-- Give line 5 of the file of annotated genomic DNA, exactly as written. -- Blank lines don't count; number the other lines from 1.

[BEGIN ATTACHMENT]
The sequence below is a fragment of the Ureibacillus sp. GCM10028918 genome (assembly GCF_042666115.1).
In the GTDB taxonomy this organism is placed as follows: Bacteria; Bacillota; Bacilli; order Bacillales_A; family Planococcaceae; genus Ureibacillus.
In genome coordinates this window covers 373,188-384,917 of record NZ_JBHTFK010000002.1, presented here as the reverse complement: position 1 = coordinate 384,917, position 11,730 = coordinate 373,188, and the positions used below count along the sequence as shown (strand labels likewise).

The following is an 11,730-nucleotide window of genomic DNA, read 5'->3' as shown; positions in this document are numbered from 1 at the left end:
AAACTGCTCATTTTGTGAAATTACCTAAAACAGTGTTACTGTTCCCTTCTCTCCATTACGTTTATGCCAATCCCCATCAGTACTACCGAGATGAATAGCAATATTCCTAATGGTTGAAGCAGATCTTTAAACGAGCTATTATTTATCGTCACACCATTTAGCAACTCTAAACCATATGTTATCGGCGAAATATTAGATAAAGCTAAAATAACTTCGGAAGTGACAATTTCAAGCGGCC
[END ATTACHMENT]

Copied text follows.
AAACTGCTCATTTTGTGAAATTACCTAAAACAGTGTTACTGTTCCCTTCTCTCCATTACGTTTATGCCAATCCCCATCAGTACTACCGAGATGAATAGCAATATTCCTAATGGTTGAAGCAGATCTTTAAACGAGCTATTATTTATCGTCACACCATTTAGCAACTCTAAACCATATGTTATCGGCGAAATATTAGATAAAGCTAAAATAACTTCGGAAGTGACAATTTCAAGCGGCC